This project uses an old PS/2 Keyboard as a USB mouse. It utilizes a Adafruit Trinket to translate the PS/2 keycodes to USB and implements a few features.
You might ask why I would do this, and that's a good question. I got tired of clicking. I like playing clicking games, ones where clicking repeatedly get's you resources that you can then use to buy things that click for you. The part of the games that I like are the resource and component management. I don't care about clicking a lot. So, I made this hack that allows me to position the mouse cursor where I want and click like mad on demand.
It can be used any way you want, but for now I'm leaving it like this. I plan to make a mouse input version of this as soon as I find one of my old PS/2 mice somewhere.
I cannot find a PS/2 mouse in any of my boxes of junk. I don't know why, but I suspect my wife got to me one day and I threw it out thinking I could never come up with a need for it. I was wrong.
Because I cannot find a PS/2 mouse, I guess I'll just have to use a keyboard.
And that is how I ended up with a device that converts a PS/2 keyboard into a USB mouse.
I wanted the mouse to allow me to create a device that I could click really fast on games that need fast clicking to get ahead, so this is for cheating on simple web games too.
Finally, this goes to show that a lot of good libraries are out there already, and good hardware too. The PS/2 connector is just jumpered directly to power, ground, and two IO lines on a Trinket. No extra hardware there, just an existing library that lets us read keycodes. And to emulate the mouse, there is code for the trinket that uses VUSB to show up as a mouse, we can send any mouse movements or clicks that we want. It takes very little logic to glue the two together.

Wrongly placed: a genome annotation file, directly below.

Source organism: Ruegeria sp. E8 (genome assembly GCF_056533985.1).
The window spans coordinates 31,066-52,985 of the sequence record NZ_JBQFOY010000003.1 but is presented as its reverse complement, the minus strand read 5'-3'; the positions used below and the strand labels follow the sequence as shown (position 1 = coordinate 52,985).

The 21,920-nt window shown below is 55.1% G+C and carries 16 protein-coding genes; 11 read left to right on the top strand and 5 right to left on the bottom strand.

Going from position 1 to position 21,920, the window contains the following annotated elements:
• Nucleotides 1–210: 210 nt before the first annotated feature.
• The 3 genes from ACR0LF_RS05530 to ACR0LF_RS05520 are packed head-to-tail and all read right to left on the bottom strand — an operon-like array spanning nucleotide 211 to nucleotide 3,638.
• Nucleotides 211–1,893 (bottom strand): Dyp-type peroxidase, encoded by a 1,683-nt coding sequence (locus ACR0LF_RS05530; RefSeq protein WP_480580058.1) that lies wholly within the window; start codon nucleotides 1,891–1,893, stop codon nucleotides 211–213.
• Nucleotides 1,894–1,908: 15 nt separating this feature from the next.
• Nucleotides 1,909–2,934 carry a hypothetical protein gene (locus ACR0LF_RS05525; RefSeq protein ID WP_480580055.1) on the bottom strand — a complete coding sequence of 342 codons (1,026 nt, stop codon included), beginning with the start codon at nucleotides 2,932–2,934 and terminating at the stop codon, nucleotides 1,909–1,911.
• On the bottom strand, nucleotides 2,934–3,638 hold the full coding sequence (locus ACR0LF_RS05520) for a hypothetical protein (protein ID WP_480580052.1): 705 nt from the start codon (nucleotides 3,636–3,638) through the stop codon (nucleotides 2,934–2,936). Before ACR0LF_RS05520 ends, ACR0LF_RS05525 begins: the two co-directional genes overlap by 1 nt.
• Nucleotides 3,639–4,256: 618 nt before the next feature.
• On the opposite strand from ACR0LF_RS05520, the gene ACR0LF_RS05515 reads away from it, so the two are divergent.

Arrow keys move the mouse, number keys set the number of pixels per button press to move it. A, S, and D are the mouse buttons, and I have not put in anything for the scroll wheel yet. Pressing Enter toggles rapidly clicking the left mouse button, basically as fast as the hardware can send it.
I'm sure this could be usefull, I suspect some accessibility devices could be built on this setup, and other cheates too. You can emulate a keyboard about as easily as a mouse, and most systems allow you to have multiple of either connected.
Finally, this works on Andriod as well, I just connected using a USB OTG adapter to my config and was able to do clicking games on my phone as well.